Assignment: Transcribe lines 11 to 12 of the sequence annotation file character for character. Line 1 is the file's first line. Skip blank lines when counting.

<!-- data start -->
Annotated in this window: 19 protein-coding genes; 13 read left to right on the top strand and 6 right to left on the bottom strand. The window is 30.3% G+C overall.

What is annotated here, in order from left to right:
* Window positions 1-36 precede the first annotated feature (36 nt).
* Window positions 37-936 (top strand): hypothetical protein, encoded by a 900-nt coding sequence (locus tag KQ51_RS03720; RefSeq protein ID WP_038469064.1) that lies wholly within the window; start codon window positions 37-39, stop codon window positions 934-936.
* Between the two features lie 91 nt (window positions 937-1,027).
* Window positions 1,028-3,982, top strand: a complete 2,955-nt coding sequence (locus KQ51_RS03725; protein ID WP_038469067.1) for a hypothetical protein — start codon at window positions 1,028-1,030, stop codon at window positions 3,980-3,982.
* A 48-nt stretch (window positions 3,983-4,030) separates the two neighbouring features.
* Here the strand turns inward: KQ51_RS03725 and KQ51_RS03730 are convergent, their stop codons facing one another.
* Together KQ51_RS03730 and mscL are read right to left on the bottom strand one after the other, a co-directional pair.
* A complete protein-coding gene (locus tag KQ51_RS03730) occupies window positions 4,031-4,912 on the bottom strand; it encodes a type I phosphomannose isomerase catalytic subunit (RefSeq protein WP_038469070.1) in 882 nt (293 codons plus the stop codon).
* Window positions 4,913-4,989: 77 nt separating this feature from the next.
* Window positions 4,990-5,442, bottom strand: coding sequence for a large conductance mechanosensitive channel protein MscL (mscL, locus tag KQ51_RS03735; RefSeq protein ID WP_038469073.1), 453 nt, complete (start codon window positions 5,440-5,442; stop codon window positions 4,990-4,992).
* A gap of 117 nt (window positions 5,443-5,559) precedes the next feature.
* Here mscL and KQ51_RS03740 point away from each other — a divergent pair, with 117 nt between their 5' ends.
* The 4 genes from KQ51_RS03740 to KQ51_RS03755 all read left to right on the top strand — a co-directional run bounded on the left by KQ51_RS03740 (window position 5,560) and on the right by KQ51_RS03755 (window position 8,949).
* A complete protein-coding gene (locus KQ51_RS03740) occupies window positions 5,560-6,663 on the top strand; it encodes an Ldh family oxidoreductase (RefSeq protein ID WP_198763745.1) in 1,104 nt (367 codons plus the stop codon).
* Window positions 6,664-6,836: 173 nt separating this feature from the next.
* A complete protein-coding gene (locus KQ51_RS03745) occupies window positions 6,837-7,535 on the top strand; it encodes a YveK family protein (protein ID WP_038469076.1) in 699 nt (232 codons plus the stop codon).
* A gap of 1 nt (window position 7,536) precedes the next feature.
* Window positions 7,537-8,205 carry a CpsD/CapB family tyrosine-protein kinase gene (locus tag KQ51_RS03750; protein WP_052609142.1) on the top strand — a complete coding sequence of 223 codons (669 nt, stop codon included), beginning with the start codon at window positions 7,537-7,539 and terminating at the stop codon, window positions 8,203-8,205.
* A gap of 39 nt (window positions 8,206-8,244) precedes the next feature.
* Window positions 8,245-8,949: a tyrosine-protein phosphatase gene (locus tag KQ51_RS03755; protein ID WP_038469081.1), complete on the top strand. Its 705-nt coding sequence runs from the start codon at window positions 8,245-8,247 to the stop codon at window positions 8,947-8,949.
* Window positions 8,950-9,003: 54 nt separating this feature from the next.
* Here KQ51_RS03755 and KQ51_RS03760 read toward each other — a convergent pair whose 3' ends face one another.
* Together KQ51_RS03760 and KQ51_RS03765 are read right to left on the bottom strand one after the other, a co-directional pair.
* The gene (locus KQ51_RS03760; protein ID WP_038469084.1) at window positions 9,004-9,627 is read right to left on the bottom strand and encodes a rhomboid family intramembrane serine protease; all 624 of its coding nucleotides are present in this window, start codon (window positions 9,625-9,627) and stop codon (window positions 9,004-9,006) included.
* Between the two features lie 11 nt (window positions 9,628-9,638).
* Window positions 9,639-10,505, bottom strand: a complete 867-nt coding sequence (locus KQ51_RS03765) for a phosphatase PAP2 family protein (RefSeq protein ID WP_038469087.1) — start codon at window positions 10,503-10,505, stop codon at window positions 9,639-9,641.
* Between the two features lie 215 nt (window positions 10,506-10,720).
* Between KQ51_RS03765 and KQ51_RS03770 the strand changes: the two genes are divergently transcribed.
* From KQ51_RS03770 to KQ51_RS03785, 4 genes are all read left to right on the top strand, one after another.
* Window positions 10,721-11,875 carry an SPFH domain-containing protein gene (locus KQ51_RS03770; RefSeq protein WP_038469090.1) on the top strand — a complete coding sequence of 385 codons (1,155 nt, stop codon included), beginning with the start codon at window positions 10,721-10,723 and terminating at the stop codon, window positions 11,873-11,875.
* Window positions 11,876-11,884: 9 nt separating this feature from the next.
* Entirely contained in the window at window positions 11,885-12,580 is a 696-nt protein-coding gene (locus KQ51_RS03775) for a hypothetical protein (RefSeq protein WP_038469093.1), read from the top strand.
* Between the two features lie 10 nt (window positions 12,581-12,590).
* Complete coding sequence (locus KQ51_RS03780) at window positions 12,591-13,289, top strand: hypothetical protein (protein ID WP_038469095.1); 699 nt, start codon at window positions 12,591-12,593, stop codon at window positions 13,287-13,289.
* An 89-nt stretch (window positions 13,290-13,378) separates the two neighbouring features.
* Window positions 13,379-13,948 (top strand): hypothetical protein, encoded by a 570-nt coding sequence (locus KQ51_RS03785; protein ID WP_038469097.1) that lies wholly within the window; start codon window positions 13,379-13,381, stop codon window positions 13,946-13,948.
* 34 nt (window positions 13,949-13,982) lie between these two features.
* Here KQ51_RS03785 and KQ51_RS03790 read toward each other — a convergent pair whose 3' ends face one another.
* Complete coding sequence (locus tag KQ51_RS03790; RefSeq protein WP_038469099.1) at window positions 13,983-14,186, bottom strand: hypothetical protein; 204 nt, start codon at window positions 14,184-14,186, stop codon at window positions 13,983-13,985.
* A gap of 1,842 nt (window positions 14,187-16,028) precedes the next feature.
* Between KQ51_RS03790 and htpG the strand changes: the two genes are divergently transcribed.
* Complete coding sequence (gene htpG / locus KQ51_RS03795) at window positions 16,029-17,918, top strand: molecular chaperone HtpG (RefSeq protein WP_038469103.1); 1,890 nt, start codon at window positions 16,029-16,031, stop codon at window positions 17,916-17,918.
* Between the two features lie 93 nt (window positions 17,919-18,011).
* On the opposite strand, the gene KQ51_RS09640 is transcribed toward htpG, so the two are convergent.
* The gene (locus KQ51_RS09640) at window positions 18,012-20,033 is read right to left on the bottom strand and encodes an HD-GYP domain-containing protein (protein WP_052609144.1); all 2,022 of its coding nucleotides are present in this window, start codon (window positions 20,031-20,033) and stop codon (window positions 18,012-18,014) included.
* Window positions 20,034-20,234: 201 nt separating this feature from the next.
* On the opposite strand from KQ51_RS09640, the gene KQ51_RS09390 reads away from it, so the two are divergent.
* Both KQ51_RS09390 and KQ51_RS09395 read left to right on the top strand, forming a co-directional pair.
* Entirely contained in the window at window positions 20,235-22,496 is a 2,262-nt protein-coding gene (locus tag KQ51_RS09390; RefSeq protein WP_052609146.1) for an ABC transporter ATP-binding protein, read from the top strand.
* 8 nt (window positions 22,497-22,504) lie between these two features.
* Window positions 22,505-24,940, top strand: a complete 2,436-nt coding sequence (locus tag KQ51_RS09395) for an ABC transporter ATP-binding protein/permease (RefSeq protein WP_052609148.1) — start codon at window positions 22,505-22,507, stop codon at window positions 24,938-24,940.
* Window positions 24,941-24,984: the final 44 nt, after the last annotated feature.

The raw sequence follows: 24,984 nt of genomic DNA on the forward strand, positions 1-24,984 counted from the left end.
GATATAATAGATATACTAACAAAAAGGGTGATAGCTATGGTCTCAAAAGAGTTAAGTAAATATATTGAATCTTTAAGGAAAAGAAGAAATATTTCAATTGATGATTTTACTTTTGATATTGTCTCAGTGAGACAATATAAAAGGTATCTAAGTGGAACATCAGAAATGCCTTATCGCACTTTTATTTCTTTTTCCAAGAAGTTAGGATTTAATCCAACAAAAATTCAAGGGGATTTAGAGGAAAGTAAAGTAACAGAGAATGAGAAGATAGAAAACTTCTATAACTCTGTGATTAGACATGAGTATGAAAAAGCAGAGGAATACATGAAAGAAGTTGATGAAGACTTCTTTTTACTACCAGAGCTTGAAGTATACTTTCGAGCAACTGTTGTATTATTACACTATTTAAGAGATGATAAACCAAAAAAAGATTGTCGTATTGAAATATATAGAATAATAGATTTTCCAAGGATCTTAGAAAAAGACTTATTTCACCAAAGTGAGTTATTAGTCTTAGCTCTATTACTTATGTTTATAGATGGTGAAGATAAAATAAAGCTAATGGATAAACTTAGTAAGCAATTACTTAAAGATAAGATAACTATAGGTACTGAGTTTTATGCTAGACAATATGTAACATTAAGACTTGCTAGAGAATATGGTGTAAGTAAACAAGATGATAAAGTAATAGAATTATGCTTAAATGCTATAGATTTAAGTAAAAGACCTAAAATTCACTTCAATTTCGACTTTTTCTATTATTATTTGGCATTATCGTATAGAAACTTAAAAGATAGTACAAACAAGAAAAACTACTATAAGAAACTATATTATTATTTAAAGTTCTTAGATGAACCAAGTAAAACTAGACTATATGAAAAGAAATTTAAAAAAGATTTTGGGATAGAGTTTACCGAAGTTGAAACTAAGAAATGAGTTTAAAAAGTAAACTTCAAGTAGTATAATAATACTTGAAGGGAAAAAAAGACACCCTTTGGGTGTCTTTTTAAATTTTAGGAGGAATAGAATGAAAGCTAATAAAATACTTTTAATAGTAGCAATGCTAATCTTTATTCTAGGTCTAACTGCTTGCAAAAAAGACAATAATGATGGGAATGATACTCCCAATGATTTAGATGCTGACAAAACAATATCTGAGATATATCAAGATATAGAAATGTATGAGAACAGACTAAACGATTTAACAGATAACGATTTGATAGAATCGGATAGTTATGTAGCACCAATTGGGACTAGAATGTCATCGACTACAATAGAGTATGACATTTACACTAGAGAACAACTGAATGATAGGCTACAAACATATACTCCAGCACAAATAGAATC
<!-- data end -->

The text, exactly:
* Window positions 4,913-4,989: 77 nt separating this feature from the next.
* Window positions 4,990-5,442, bottom strand: coding sequence for a large conductance mechanosensitive channel protein MscL (mscL, locus tag KQ51_RS03735; RefSeq protein ID WP_038469073.1), 453 nt, complete (start codon window positions 5,440-5,442; stop codon window positions 4,990-4,992).